What's a Criterium?
Criterium racing is the most action-packed, spectator-friendly form of bicycle road racing consisting of many laps on a course no longer than 2km in length and rarely lasting more than 90 minutes.
The race is a chess match of strategy played at high speeds. Teams must decide whether their best chance of a victory is in keeping the field together for a mass sprint to the finish line on the last lap, or whether they are best served by getting a strong rider into a smaller breakaway group of racers. Of course, rival teams have different strategies and must adapt to the tactics and counter-tactics around them – all at speeds of up to 60 km/hr.
View this high speed, high intensity race from a corner to see over 100 riders lean their bikes into a sharp turn while riding shoulder-to-shoulder or watch at the start/finish line to see the ultra-fast sprint specialists go for cash lap prizes (called primes). Many other locations on the course will put you within a few feet of the riders at full speed, just keep your hands behind the barriers!
Why is everyone racing in a tight bunch?
Riders are able to go faster and save energy by drafting one another, benefiting from a similar kind of pull that Nascar racers get by drafting each other. When the cyclists are stretched out that means that the racers at the front of the pack are really going fast and that the rest of the field are drafting off those riders, while struggling to stay together. When the racers are bunched up, that means that the pack has slowed down, but that is when a breakaway is most likely to happen!
What's going on in a 'Breakaway'?
Racers will use this tactic of riding away from the pack, to keep the outcome of the race from being determined by a dangerous mass sprint. Many breakaways fail because the main pack works together to chase them down. Corners, however, can help a breakaway survive because they generally slow a pack down more than they do a small group. Either way, breakaways typically include some riders who are going for the win as well as support riders making sure their team is represented in case the break stays away.
Are there team tactics?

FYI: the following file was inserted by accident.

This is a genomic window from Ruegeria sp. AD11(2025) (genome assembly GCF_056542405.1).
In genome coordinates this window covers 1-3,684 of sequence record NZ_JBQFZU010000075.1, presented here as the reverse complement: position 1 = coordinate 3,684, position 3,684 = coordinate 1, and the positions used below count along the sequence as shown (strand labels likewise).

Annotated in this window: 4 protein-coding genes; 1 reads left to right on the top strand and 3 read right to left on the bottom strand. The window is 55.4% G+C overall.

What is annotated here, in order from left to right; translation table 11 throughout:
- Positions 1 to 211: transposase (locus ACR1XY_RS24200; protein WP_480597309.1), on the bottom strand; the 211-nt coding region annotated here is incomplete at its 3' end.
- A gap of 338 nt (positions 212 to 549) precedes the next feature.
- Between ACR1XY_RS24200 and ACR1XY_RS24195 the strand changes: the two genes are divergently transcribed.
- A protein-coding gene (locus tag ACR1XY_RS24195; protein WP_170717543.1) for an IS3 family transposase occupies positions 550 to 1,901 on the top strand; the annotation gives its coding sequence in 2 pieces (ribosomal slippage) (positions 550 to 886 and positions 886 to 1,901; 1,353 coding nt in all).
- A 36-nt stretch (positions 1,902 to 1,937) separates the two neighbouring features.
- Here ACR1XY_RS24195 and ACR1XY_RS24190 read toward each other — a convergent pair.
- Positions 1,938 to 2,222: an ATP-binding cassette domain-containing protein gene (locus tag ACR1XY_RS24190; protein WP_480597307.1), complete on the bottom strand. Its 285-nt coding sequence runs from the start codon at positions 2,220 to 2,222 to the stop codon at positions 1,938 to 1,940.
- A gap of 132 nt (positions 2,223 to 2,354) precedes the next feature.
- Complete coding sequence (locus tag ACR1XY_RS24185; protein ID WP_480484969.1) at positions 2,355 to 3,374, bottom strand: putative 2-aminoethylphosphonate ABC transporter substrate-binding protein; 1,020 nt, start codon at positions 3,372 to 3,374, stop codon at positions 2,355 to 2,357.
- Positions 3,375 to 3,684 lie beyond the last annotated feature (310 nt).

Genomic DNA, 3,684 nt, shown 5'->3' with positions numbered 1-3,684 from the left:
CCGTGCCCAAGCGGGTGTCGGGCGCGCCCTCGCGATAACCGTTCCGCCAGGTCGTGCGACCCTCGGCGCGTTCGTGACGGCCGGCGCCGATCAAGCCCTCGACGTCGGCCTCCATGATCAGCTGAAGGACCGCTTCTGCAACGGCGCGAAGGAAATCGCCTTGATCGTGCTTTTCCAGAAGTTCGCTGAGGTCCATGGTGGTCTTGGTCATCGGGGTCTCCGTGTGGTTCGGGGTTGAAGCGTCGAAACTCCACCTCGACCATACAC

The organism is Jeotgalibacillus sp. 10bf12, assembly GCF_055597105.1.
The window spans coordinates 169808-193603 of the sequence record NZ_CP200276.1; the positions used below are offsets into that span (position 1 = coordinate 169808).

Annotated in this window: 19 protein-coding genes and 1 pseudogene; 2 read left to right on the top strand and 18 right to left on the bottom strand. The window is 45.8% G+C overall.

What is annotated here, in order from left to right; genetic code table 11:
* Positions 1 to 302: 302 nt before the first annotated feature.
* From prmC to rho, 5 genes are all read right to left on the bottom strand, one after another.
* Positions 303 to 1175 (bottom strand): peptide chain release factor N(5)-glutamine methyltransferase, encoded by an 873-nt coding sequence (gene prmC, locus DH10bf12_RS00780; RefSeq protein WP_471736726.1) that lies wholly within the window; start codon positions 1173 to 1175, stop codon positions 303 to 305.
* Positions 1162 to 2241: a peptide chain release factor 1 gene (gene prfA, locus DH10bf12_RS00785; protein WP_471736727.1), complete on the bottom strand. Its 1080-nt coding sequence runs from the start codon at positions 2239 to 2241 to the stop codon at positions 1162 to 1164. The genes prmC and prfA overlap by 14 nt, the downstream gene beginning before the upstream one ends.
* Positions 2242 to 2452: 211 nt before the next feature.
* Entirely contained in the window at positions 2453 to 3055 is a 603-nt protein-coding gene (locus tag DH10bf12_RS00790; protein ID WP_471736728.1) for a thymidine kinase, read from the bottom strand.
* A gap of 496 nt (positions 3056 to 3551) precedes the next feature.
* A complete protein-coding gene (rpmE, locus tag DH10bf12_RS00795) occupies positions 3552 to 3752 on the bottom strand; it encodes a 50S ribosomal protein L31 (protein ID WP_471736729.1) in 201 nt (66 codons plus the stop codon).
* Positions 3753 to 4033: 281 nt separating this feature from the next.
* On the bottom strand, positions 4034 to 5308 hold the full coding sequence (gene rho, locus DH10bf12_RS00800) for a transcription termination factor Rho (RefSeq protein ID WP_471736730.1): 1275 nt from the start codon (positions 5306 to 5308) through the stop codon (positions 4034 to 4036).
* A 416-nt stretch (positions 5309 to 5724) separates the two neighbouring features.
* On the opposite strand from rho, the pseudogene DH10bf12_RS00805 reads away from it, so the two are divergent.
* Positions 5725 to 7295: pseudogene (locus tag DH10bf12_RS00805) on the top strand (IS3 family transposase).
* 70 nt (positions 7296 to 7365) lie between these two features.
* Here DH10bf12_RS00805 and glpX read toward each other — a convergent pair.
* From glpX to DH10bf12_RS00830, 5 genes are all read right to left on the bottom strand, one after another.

Yes. Riders are part of a team with one or two designated “leaders,” or riders capable of winning the race. The rest of the team protects the leaders from crashes, keeps them at the front of the pack, and positions them for the final sprint.
How do I know who's winning?
The winner is the first rider across the line at the end of the race. So nobody’s really winning unless there’s a breakaway group of riders pulling away from the pack.
What's with all the bell ringing?
The bell signals to racers and spectators that there will be a sprint contest (or “prime,” pronounced preem) for money or prizes when racers cross the start/finish line on the NEXT lap. Spectators, including local businesses that would like some exposure, can donate a prize by handing the announcer cash during the race. Primes don’t have an effect on the final standings, but racers love to compete for them. It creates a sprint within the race and causes the speed of the whole pack to increase, making it more exciting and challenging.
Is the race safe to watch?
Very safe! We’ve got a dedicated team of volunteers and professionals to keep things running smoothly and safely. Bales of hay are used to protect the riders in the event of a fall; secure fencing is set up around the course to keep the race contained; and we have fully trained, on-site medical team (just in case); but here are a few common sense tips to keep in mind on race day:
- For the safety of the spectators and racers, please obey the race marshals at all times and cross at the designated crossing points along the course. Bikes and pace cars can exceed speeds of 60km/h and the road is reserved at all times during the course of the evening just for them.
- Enjoy the race and please keep your hands and any other objects well inside the fencing.